KARACHI: The government is seeking a foreign developer to upgrade berthing facilities at Gwadar port after it resumed Afghan transit trade through the port that lies at the nexus of Chinese-funded economic corridor project, it was learnt on Friday.
Gwadar Port Authority (GPA) floated international tenders for the up-gradation of berthing facilities, supply and installation of a floating jetty and cranes at the port. The bids were from firms for supply and installation of equipment for safety of navigation.
Pakistan’s southwestern Balochistan province, housing the port, is an integral part of Chinese belt-and-road initiative envisaging infrastructure development in 70 countries. Under China-Pakistan Economic Corridor project, the port because of its proximity to Chinese province is to be used as trade spot between Asia and other parts of the world.
Gwadar port has an existing capacity to handle 50,000 deadweight tonnage bulk carriers at the rate of 12.5 metre maximum depth. The port has three multipurpose berths and each is 200 metres long.
“Given the expected rapid growth in demand for port capacity, the authority continues expanding the capacity of Gwadar port,” said an official document.
Gwadar port is being developed at the cost of about $600 million. Additional three berths will be constructed in two years, according to the document.
Traffic at Gwadar port is expected to increase after government allowed transit trade imports, both containerized and bulk, for onward transportation to Afghanistan.
Government is also streamlining the regulatory framework related to transit trade to expand its scope across the land-locked central Asian states. Pakistan and Afghanistan have reached an understanding on the broad parameters of Afghan exports to Pakistan and India and the use of Afghan territory for Pakistan’s exports to the central Asian states.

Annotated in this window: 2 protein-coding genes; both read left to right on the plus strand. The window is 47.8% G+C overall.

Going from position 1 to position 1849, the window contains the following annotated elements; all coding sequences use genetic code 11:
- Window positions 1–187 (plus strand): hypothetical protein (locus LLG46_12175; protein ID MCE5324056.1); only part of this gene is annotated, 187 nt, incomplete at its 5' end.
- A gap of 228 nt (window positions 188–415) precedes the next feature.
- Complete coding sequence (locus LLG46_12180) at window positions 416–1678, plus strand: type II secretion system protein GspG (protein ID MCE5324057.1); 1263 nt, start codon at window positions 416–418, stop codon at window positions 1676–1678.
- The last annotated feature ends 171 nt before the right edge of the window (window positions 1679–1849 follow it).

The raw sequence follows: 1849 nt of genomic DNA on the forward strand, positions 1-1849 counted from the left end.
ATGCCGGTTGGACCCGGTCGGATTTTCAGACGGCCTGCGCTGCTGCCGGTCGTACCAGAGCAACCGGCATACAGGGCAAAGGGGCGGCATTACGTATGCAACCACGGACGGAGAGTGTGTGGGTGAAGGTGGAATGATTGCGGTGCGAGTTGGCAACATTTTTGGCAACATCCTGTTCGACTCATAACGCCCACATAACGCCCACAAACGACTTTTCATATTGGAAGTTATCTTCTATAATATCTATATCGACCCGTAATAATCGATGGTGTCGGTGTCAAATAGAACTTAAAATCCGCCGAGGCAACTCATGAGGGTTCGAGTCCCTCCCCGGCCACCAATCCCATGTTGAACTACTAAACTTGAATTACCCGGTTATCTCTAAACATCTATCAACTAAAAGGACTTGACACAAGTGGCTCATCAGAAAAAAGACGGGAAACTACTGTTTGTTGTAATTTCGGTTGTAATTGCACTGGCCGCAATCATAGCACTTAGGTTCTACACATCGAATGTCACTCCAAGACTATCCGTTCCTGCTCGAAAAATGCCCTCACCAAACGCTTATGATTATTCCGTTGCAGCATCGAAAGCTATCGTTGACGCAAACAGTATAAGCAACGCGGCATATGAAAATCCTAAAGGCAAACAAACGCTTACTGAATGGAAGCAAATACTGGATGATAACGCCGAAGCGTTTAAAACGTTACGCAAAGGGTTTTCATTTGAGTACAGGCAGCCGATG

Currently, Pakistan has two main operating international deep-sea ports: Karachi Port and Port Qasim. Their capacity expansion programs are unable to keep pace with the expected growth in demand, resulting in a need for a third port to fill the gap. The Gwadar port has been operational since March 2018, and it was opened for Afghan transit trade in October last year. The first ship carrying containers for Afghan transit trade docked at the port on January 14 this year.
The transshipment activity will pick up as other businesses gain pace in the free zones. Nine industries are already being set up in the Gwadar free zone. The Gwadar deep-sea port is CPEC’s starting point. It is also considered to be the cheapest route for imports and exports to and from China and the Central Asian countries. The port provides a much shorter and inexpensive route to ship oil and gas from the Middle East and minerals from Africa to these destinations.